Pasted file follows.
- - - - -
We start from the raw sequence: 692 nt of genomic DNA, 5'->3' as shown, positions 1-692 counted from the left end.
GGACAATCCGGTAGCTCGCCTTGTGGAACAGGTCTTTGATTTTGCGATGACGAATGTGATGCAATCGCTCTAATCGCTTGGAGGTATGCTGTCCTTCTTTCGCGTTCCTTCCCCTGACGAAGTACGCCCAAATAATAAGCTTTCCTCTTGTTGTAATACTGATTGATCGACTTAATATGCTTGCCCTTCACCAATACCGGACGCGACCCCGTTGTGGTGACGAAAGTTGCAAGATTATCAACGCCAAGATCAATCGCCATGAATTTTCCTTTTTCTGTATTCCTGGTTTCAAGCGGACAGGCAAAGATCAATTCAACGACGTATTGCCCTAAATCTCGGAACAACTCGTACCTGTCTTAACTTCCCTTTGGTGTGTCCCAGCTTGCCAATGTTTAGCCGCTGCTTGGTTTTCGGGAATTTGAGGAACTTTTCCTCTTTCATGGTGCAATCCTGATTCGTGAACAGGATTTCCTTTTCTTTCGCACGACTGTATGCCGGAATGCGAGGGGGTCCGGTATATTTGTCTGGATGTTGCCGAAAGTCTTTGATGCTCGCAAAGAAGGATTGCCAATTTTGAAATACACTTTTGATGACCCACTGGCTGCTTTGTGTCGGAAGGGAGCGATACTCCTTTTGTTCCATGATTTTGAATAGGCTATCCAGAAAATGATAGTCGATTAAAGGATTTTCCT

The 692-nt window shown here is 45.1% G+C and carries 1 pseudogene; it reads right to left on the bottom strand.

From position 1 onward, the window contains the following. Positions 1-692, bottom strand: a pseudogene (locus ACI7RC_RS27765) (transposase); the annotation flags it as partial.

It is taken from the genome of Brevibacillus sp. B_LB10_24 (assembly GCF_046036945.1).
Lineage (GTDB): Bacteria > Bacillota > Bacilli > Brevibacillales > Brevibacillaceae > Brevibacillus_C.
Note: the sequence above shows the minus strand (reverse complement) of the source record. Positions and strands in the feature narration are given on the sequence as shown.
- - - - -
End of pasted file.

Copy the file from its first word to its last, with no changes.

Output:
We start from the raw sequence: 692 nt of genomic DNA, 5'->3' as shown, positions 1-692 counted from the left end.
GGACAATCCGGTAGCTCGCCTTGTGGAACAGGTCTTTGATTTTGCGATGACGAATGTGATGCAATCGCTCTAATCGCTTGGAGGTATGCTGTCCTTCTTTCGCGTTCCTTCCCCTGACGAAGTACGCCCAAATAATAAGCTTTCCTCTTGTTGTAATACTGATTGATCGACTTAATATGCTTGCCCTTCACCAATACCGGACGCGACCCCGTTGTGGTGACGAAAGTTGCAAGATTATCAACGCCAAGATCAATCGCCATGAATTTTCCTTTTTCTGTATTCCTGGTTTCAAGCGGACAGGCAAAGATCAATTCAACGACGTATTGCCCTAAATCTCGGAACAACTCGTACCTGTCTTAACTTCCCTTTGGTGTGTCCCAGCTTGCCAATGTTTAGCCGCTGCTTGGTTTTCGGGAATTTGAGGAACTTTTCCTCTTTCATGGTGCAATCCTGATTCGTGAACAGGATTTCCTTTTCTTTCGCACGACTGTATGCCGGAATGCGAGGGGGTCCGGTATATTTGTCTGGATGTTGCCGAAAGTCTTTGATGCTCGCAAAGAAGGATTGCCAATTTTGAAATACACTTTTGATGACCCACTGGCTGCTTTGTGTCGGAAGGGAGCGATACTCCTTTTGTTCCATGATTTTGAATAGGCTATCCAGAAAATGATAGTCGATTAAAGGATTTTCCT

The 692-nt window shown here is 45.1% G+C and carries 1 pseudogene; it reads right to left on the bottom strand.

From position 1 onward, the window contains the following. Positions 1-692, bottom strand: a pseudogene (locus ACI7RC_RS27765) (transposase); the annotation flags it as partial.

It is taken from the genome of Brevibacillus sp. B_LB10_24 (assembly GCF_046036945.1).
Lineage (GTDB): Bacteria > Bacillota > Bacilli > Brevibacillales > Brevibacillaceae > Brevibacillus_C.
Note: the sequence above shows the minus strand (reverse complement) of the source record. Positions and strands in the feature narration are given on the sequence as shown.